The 52-story hi-rise had been played a TV-role as home to fictitious Ewing Oil company and J.R.
Unusual is the restoration of The Drever hi-rise in Dallas, Texas: the stones from its marble façade are being sliced and then fixed on a honeycomb porter before reinstallation on new anchors. The surplus from this treatment will also be used as terrazzo inside the building.
The marble from the construction of the 52-story-tower in the early 1960’s originates from a quarry in Mount Pentelikon, a mountain range located in Attica, Greece. From the same site came the stone used for the Parthenon of the Acropolis.
For the restoration process, before being taken down, each of the marble panels is documented and numbered.
„The process will allow this irreplaceable stone to not only be restored to its former glory but remain as a sound element of the building’s structure for many years to come,“ says Steve McCoy, president of Drever Construction Co. „The fact that the team was able to find a way for the excess marble to be repurposed adds another layer of history to this already impressive structure.”
The building once was the home of First National Bank of Dallas. In those times, its façade was often compared to the pin-striped fabric of a traditional banker’s suit because of the repeating pattern of white marble and dark gray floor-to-ceiling windows.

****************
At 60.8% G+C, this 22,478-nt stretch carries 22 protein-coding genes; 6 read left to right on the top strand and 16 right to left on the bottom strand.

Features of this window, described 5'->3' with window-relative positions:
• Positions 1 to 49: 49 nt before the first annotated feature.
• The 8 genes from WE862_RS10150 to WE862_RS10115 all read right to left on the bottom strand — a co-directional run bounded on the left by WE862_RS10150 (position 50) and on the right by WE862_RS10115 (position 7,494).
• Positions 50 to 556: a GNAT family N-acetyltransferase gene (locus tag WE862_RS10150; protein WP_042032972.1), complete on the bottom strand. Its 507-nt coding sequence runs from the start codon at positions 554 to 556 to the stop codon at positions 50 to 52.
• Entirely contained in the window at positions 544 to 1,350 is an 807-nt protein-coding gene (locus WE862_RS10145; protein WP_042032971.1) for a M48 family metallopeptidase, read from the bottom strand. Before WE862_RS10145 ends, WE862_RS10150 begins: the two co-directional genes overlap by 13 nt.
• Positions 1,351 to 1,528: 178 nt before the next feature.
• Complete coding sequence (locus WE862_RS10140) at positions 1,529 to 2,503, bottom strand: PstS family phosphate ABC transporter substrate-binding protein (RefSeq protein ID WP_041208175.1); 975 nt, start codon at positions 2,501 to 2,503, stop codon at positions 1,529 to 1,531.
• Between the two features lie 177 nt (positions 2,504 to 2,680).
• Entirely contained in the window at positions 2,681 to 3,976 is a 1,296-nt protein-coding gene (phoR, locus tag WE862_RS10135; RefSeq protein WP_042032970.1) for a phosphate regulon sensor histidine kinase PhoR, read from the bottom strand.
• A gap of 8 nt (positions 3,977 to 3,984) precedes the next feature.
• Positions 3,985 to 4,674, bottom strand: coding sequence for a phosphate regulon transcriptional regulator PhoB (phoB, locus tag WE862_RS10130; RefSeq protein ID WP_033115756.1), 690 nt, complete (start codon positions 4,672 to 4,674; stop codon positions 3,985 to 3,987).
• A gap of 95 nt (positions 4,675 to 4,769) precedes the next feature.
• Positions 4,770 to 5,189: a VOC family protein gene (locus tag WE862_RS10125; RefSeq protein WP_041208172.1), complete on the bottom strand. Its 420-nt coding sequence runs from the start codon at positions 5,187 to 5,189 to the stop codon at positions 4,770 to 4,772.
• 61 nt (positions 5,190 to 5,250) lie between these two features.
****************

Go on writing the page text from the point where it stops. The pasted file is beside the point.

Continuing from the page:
The condition of the panels and the integrity of the building’s engineering necessitated the decision to refurbish the stone.
HyCOMB USA is responsible for the stone cutting and the application of the new structural aluminum honeycomb panel. Besides creating extra marble slabs for the building interiors, marble remnants from the cutting and cleaning process will be crushed and repurposed into terrazzo to be utilized in the elevator cab floors, elevator lobby flooring, and flooring on the 9th floor amenity deck.
Located on an entire Dallas city block at Elm Street, Pacific Avenue, Akard Street and N. Field Street, and once Dallas’ tallest skyscraper, the building was recently acquired by San Francisco-based Drever Capital. Now called „The Drever“, it will include 324 luxury high-rise residential units, a Thompson Hotel planned with 218 rooms, spa, retail, office and destination restaurants.
The skyscraper had been originally designed by architects George Dahl and Thomas E. Stanley and has been home to Hunt Oil, the Dallas Petroleum Club, and the fictitious J.R. Ewing’s staged office set for Ewing Oil in the television hit program, „Dallas”.
The $380 million project is the largest and most expensive such development ever in Dallas, the Dallas News reports.
The architects and contractors for the restoration project are Dallas-based Merriman Anderson/Architects and Andres Construction.
The building is scheduled to reopen in 2019.
The Drever, Dallas
(12.01.2018, USA: 01.12.2018)